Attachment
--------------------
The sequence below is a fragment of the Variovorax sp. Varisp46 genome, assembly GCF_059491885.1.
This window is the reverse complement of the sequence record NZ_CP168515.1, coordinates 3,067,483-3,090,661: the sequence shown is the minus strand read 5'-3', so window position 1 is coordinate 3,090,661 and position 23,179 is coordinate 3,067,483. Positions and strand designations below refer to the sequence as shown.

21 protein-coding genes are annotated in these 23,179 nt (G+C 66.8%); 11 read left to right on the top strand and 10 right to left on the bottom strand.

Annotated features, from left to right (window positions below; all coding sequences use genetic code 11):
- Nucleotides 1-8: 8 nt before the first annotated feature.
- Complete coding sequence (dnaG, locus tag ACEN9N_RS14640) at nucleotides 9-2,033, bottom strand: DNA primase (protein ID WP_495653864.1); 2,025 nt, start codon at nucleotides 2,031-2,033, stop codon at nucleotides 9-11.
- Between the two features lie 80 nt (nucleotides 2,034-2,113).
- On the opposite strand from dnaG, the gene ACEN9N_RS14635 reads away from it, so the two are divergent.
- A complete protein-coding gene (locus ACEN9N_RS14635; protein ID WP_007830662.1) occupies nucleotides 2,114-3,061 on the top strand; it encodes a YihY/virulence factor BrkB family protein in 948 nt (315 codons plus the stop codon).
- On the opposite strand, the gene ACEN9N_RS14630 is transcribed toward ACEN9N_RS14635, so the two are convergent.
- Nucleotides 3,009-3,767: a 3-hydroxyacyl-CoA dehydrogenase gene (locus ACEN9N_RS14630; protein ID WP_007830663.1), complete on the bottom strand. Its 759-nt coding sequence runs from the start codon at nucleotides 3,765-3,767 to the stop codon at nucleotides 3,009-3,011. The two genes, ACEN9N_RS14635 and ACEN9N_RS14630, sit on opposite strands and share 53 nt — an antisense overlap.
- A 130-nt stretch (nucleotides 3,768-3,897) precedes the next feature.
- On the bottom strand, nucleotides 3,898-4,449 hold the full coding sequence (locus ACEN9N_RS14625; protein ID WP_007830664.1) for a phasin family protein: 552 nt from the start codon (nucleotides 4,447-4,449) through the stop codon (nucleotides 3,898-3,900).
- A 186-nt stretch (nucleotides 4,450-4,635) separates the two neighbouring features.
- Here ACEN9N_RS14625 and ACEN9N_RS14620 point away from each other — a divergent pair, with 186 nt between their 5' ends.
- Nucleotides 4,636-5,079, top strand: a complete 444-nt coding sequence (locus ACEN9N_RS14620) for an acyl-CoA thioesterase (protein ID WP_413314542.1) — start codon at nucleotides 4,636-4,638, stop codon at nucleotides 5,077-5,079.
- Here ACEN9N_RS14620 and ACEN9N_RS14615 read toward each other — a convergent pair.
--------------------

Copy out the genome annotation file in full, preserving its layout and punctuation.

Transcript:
The sequence below is a fragment of the Variovorax sp. Varisp46 genome, assembly GCF_059491885.1.
This window is the reverse complement of the sequence record NZ_CP168515.1, coordinates 3,067,483-3,090,661: the sequence shown is the minus strand read 5'-3', so window position 1 is coordinate 3,090,661 and position 23,179 is coordinate 3,067,483. Positions and strand designations below refer to the sequence as shown.

21 protein-coding genes are annotated in these 23,179 nt (G+C 66.8%); 11 read left to right on the top strand and 10 right to left on the bottom strand.

Annotated features, from left to right (window positions below; all coding sequences use genetic code 11):
- Nucleotides 1-8: 8 nt before the first annotated feature.
- Complete coding sequence (dnaG, locus tag ACEN9N_RS14640) at nucleotides 9-2,033, bottom strand: DNA primase (protein ID WP_495653864.1); 2,025 nt, start codon at nucleotides 2,031-2,033, stop codon at nucleotides 9-11.
- Between the two features lie 80 nt (nucleotides 2,034-2,113).
- On the opposite strand from dnaG, the gene ACEN9N_RS14635 reads away from it, so the two are divergent.
- A complete protein-coding gene (locus ACEN9N_RS14635; protein ID WP_007830662.1) occupies nucleotides 2,114-3,061 on the top strand; it encodes a YihY/virulence factor BrkB family protein in 948 nt (315 codons plus the stop codon).
- On the opposite strand, the gene ACEN9N_RS14630 is transcribed toward ACEN9N_RS14635, so the two are convergent.
- Nucleotides 3,009-3,767: a 3-hydroxyacyl-CoA dehydrogenase gene (locus ACEN9N_RS14630; protein ID WP_007830663.1), complete on the bottom strand. Its 759-nt coding sequence runs from the start codon at nucleotides 3,765-3,767 to the stop codon at nucleotides 3,009-3,011. The two genes, ACEN9N_RS14635 and ACEN9N_RS14630, sit on opposite strands and share 53 nt — an antisense overlap.
- A 130-nt stretch (nucleotides 3,768-3,897) precedes the next feature.
- On the bottom strand, nucleotides 3,898-4,449 hold the full coding sequence (locus ACEN9N_RS14625; protein ID WP_007830664.1) for a phasin family protein: 552 nt from the start codon (nucleotides 4,447-4,449) through the stop codon (nucleotides 3,898-3,900).
- A 186-nt stretch (nucleotides 4,450-4,635) separates the two neighbouring features.
- Here ACEN9N_RS14625 and ACEN9N_RS14620 point away from each other — a divergent pair, with 186 nt between their 5' ends.
- Nucleotides 4,636-5,079, top strand: a complete 444-nt coding sequence (locus ACEN9N_RS14620) for an acyl-CoA thioesterase (protein ID WP_413314542.1) — start codon at nucleotides 4,636-4,638, stop codon at nucleotides 5,077-5,079.
- Here ACEN9N_RS14620 and ACEN9N_RS14615 read toward each other — a convergent pair.